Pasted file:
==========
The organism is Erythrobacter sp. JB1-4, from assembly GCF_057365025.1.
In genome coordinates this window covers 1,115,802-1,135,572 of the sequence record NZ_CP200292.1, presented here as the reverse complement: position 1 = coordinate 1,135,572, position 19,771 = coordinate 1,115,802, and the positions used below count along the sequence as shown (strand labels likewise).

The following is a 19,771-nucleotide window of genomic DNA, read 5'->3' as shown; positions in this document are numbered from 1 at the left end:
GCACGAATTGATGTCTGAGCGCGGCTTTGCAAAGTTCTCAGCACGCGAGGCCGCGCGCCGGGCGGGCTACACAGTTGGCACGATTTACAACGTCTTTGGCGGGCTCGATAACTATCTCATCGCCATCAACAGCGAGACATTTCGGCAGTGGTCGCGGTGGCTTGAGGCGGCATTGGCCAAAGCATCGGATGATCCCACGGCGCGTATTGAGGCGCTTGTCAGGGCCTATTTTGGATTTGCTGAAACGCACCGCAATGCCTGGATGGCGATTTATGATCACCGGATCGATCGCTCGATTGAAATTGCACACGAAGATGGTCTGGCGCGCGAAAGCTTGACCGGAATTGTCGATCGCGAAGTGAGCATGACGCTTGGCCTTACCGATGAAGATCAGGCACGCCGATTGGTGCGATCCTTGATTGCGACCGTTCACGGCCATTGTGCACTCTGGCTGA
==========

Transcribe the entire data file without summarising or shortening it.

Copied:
The organism is Erythrobacter sp. JB1-4, from assembly GCF_057365025.1.
In genome coordinates this window covers 1,115,802-1,135,572 of the sequence record NZ_CP200292.1, presented here as the reverse complement: position 1 = coordinate 1,135,572, position 19,771 = coordinate 1,115,802, and the positions used below count along the sequence as shown (strand labels likewise).

The following is a 19,771-nucleotide window of genomic DNA, read 5'->3' as shown; positions in this document are numbered from 1 at the left end:
GCACGAATTGATGTCTGAGCGCGGCTTTGCAAAGTTCTCAGCACGCGAGGCCGCGCGCCGGGCGGGCTACACAGTTGGCACGATTTACAACGTCTTTGGCGGGCTCGATAACTATCTCATCGCCATCAACAGCGAGACATTTCGGCAGTGGTCGCGGTGGCTTGAGGCGGCATTGGCCAAAGCATCGGATGATCCCACGGCGCGTATTGAGGCGCTTGTCAGGGCCTATTTTGGATTTGCTGAAACGCACCGCAATGCCTGGATGGCGATTTATGATCACCGGATCGATCGCTCGATTGAAATTGCACACGAAGATGGTCTGGCGCGCGAAAGCTTGACCGGAATTGTCGATCGCGAAGTGAGCATGACGCTTGGCCTTACCGATGAAGATCAGGCACGCCGATTGGTGCGATCCTTGATTGCGACCGTTCACGGCCATTGTGCACTCTGGCTGA